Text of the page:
This new student visa application requirement should be immediately extended to inhibit young and gullible Higher Education and VET level students from abandoning their initial provider and course to seek a sideways transfer to a less rigorous provider and course offered at the same AQF level. This requirement should be applicable either before or after their enrollment for 6 month’s in their principal course.
If such transferring students would be required to apply for a new student visa in order to prove their GTE compliance at the time, I believe onshore touting and poaching of young and gullible international students and the resultant provider and course hopping phenomena, would cease almost overnight.
Due to the stability that this simple SSVF amendment would immediately engender, Higher Education institutions offering undergraduate programs and even serious players in the VET sector, including and especially Australia’s hard-done-by TAFE institutions, would have a chance to recover their much needed international student numbers and associated revenue. Then, if TAFE students who seek a sideways transfer to another VET level institution that offers programs at the same AQF level would be required to apply for a new student visa to do so, this serious problem would be contained immediately thereafter.
With this, nefarious offshore education agents and their non-financial students (often presenting DIBP with non-viable student visa related financial capacity evidence) will no longer be able to target serious mainstream education providers in order to acquire a student visa. And, their hidden agenda to transfer to a less rigorous, more flexible and less expensive institution in order to reduce their tuition fee burden and maximise their paid work opportunities once they are safely ensconced inside the Australian migration zone would be thwarted.
If such non-financial students know that they cannot downgrade the academic rigour and overall cost of their course with ease, they will be highly unlikely to apply for a student visa from offshore in the first place.
Keeping DIBP’s Immigration risk rating reporting scheme in mind, following is another extremely important outcome if students who agree to change their education provider would have to apply for a fresh student visa. If this change were to be introduced, the associated Immigration Risk Rating liability and any negative statistics would be permanently transferred from the initial education provider and reputable offshore agent who recruited them, to the new education provider and the onshore agent who touted and poached them. This would solve yet another conflict for serious education providers and reputable offshore education agents.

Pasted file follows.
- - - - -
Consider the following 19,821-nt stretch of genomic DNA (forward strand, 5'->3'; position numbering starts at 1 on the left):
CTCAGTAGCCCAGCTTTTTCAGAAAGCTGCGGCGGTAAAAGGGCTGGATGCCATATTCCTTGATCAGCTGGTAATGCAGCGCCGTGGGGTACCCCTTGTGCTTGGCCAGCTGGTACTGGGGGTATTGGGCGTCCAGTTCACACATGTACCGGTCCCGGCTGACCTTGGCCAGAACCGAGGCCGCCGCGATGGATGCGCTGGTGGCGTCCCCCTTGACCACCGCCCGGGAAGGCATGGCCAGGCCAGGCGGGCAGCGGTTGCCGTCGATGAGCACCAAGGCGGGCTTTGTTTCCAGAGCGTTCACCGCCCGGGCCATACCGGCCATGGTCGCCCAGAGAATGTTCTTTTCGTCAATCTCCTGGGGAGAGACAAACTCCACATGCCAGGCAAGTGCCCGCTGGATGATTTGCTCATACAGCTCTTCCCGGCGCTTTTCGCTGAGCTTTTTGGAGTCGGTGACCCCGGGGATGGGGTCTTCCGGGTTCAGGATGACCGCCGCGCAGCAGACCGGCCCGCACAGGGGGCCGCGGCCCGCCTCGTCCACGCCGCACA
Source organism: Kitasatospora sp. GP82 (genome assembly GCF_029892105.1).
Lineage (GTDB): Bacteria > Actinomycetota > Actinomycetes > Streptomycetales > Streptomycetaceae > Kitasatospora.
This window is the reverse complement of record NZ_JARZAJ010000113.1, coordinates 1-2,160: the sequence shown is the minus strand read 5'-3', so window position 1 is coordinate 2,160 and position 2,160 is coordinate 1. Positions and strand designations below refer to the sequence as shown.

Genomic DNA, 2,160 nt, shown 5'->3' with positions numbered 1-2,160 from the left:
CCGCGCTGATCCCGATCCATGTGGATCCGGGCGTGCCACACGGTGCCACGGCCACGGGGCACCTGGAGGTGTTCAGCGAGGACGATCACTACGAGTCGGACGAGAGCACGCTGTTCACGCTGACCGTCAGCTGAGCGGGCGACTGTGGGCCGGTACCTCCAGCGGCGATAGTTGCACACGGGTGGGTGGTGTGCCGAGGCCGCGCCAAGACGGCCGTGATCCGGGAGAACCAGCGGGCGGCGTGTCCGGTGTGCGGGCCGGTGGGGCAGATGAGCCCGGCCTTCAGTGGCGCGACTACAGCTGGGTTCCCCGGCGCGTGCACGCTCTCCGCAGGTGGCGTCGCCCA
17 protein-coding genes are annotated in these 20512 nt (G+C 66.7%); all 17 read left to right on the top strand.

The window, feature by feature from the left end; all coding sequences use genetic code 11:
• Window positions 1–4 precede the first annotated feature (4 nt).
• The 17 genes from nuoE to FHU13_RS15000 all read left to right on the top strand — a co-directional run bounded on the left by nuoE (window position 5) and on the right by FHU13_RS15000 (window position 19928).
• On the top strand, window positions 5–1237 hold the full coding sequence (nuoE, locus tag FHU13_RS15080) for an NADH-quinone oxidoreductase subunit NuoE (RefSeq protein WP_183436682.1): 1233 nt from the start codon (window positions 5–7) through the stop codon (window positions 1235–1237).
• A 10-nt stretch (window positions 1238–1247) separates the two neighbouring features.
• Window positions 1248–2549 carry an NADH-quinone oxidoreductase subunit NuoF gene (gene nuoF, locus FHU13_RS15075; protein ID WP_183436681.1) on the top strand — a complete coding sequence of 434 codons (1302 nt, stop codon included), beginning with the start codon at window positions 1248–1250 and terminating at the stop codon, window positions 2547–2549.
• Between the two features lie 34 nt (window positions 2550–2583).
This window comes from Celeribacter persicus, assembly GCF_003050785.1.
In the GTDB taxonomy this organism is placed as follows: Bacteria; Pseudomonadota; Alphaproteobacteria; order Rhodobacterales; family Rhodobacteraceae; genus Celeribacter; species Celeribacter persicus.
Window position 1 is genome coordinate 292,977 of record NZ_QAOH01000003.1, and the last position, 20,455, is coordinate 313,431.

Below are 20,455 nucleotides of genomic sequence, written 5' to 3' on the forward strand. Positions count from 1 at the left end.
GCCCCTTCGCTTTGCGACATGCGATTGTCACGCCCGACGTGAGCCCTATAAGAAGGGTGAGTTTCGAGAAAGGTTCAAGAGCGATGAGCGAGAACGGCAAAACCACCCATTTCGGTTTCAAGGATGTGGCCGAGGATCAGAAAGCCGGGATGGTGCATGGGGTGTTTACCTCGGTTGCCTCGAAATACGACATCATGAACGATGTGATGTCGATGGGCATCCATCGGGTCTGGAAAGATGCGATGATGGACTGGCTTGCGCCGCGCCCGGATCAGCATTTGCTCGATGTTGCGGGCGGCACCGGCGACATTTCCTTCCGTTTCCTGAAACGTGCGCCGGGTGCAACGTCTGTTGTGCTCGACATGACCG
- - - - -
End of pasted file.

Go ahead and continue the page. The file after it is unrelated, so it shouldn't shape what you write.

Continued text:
The best outcome if such a change to the SSVF scheme is introduced to make sideways institution and course transfers more difficult for young gullible international students in the future, would be that genuine students (recruited by reputable offshore agents on behalf of serious education providers who maintain a highly developed and incredibly expensive offshore marketing presence) would be less likely to be influenced by nefarious agents offshore and agent touts and poaching providers onshore.
This petition has been prepared to assist concerned Department of Immigration and Border Protection officials, who are responsible for the protection of the Australian migration zone and therefore the integrity of the SSVF scheme, to understand how widespread the concern is across the Australian export education industry and within Australia’s all important education agency communities abroad.
It has also been designed as a urgent appeal for appropriate Dept. of Immigration and Border Protection and Dept. of Education and Training officials to take the necessary action to resolve this integrity issue, which if left unresolved will continue to disrupt and threaten the future viability and international standing of the all-important Australian export education industry.
Authored and Published by:
Louanne M. Hancock
Chief Executive Officer
Mr Rahul Ghandi
Australian Association of Eductaion Representatives in India (AAERI)
Mr Narayan Pahari
Nepalese Association of Australian Education Representatives (NAAER)